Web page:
Thing 2 loves waffles, which is why The Mr. had a moment of brilliance: let’s buy a waffle iron. It did not realize that this small purchase – we bought ours at the local thrift store for $3.00 because we are poor – would become the inspiration for what may become one of my most popular program ideas. But let’s back up and lay some groundwork first.
Food programs tend to be incredibly popular for me. This is not surprising, teens love to eat. A lot. The library I currently work at – The Public Library of Mount Vernon and Knox County in Ohio – has an amazingly well developed and attended adult cooking club. They also have a program room with a full kitchen, including an oven and stove. I have thought about having a teen cooking club but there is one problem: I do not cook. At all. This is not an exaggeration.
I have also gone back and forth with the idea of food based programs because I am the parent to 1 of the 1 in 13 kids today who has severe food allergies. If she eats the wrong things we all suffer for days as she writhes in pain and suffers a variety of other effects that I will do you the courtesy of not describing. She won’t have an anaphylactic reaction, but it will cause her protracted health issues. And nobody likes to see their children suffer. For a while I was totally anti-food at programs for this very reason, but as she gets older I realize that I’m actually more anti-food for younger kids at programs. Teens, of course, can better understand their food issues and needs and can make better decisions in a environment with food. I would still like to see some programming that doesn’t involve food, because we live in a socially food based society and I want to remind teens that other things matter: like books and making and relationships.
Also, as part of the Maker Workshops I have recently taken with School Library Journal – and I highly recommend that you take them when you have the chance – I am reminded of several things:
1) Learning to make food is indeed a type of making.
2) Kids and Teens need adults to teach them about food, food choices and yes – how to cook. This is part of my problem, there was no one to teach me how to cook so I don’t know how and I don’t embrace it.
3) 1 in 5 kids goes to bed hungry every day. Having food at programs – especially if you have food based programs where kids and teens are learning about food while eating food – can be a good way to help address this important need in our local communities.
As part of the LJ Lead the Change Maker Workshop that I participated in this summer, we heard from Spoons Across America. Spoons Across America’s “is a not-for-profit organization dedicated to educating children, teachers, and families about the benefits of healthy eating. We work to influence the eating habits of children through hands-on education that celebrates the connection to local farmers and the important tradition of sharing meals around the family table.” They presented a variety of ways that libraries could involve kids and teens in learning about food and meal preparation, depending on your library’s space and resources. You can learn more about them and the ideas that they shared at their website.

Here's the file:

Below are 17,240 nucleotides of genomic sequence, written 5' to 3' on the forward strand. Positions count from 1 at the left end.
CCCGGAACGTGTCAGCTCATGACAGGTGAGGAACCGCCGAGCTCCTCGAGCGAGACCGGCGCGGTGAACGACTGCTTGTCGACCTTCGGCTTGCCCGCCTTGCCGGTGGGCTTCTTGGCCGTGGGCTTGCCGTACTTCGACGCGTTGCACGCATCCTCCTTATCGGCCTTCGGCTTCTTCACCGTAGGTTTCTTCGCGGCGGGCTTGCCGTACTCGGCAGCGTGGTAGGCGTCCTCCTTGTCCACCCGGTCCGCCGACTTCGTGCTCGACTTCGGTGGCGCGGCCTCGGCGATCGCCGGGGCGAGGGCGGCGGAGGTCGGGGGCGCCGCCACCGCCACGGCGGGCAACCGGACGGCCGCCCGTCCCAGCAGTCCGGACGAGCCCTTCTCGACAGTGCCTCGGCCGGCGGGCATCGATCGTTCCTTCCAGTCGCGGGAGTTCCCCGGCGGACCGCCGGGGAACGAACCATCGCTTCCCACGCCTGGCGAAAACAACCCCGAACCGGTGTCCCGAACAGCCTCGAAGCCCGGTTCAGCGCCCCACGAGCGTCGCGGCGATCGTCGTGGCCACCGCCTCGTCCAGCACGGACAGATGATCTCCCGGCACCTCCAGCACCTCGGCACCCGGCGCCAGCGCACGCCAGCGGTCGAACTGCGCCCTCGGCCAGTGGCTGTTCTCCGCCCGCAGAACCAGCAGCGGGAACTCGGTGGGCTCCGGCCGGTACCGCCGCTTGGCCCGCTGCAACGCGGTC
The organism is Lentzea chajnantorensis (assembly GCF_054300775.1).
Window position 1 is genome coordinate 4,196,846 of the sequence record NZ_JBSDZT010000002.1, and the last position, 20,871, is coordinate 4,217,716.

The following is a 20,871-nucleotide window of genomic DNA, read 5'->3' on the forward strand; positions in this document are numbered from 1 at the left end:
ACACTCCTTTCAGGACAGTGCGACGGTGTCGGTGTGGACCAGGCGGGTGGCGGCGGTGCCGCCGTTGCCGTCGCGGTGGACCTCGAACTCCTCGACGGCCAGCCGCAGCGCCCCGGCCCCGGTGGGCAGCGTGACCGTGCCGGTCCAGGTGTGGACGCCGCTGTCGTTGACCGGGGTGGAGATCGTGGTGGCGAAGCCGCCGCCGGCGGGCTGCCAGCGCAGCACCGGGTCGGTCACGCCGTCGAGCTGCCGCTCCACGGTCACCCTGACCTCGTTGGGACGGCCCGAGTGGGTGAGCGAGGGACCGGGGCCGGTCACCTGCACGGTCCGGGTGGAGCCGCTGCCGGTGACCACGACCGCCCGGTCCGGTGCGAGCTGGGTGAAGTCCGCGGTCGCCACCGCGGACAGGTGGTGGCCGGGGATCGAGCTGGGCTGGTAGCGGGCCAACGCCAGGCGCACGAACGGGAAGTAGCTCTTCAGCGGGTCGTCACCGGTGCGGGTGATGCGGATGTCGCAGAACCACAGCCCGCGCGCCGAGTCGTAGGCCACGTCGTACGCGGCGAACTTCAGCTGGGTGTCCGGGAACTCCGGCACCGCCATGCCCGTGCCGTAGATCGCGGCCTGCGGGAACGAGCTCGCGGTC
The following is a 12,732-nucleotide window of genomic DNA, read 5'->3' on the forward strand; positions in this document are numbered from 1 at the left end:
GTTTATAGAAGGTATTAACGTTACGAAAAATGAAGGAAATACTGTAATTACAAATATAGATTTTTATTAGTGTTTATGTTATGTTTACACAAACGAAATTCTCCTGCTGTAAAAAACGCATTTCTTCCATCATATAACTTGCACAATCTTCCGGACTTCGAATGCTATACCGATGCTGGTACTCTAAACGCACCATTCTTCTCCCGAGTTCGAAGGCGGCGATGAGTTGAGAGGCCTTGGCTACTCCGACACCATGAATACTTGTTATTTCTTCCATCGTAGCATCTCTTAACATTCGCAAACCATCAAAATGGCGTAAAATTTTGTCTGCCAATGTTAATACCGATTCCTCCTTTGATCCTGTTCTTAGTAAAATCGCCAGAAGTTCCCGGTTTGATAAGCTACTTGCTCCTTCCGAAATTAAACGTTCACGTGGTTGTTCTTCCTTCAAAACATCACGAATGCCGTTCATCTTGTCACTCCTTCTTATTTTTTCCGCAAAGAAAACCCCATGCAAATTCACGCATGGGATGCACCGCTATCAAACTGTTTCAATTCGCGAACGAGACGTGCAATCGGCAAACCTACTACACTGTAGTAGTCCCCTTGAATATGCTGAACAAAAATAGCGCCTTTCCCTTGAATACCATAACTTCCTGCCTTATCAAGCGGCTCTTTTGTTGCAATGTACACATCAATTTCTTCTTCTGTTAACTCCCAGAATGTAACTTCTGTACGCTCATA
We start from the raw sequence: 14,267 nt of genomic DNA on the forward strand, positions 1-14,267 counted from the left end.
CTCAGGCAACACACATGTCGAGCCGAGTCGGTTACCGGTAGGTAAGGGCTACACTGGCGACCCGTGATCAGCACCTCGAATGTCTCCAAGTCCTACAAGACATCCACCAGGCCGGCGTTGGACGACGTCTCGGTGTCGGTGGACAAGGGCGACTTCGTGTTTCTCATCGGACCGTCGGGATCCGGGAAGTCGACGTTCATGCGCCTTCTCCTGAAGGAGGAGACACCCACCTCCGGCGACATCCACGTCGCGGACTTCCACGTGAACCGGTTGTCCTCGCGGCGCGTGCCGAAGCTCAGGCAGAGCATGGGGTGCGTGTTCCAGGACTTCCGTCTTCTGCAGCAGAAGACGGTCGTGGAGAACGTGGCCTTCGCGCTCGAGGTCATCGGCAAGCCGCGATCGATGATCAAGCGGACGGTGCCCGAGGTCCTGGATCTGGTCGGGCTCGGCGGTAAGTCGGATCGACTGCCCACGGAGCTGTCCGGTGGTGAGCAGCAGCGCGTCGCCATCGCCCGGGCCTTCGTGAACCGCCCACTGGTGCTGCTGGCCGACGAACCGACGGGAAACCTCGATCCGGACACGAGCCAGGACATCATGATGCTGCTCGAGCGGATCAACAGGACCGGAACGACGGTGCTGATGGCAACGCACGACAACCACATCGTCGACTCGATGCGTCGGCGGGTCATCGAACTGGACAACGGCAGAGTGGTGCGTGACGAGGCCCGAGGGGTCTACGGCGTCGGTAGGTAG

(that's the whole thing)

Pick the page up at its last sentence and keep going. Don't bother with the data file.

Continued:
Libraries are about education, and there is a lot of education needed around the topic of foods. I discuss food a lot in parenting and those same discussions can be the foundation for some good program ideas. We talk about making healthy food choices. I have to talk with my daughter, recently turned age 7, about her food issues and how she can navigate them and make healthy food choices for her. We have talked about religious customs and food. We talk about food processing, distribution and yes, because I am me, we talk about how the food chain would break down in the event of an apocalypse so knowing how to grow your own food and recognize edibles in the wild is important. (What, doesn’t everyone talk about this with their kids?)
I think I am also self conscious about how we talk about food and use food in our programming because I have had (and probably still have) an eating disorder. And I had Hyperemesis Gravidarum. I have a complicated relationship with food. I want to teach teens about good eating choices but not overly emphasize food, eating, diets, or body size. Coming from my background, it can be difficult for me to know if I am doing this well or not. I don’t want to imprint my food issues on the next generation of teens, but I’m not sure that never talking about food is a good way of addressing that problem either.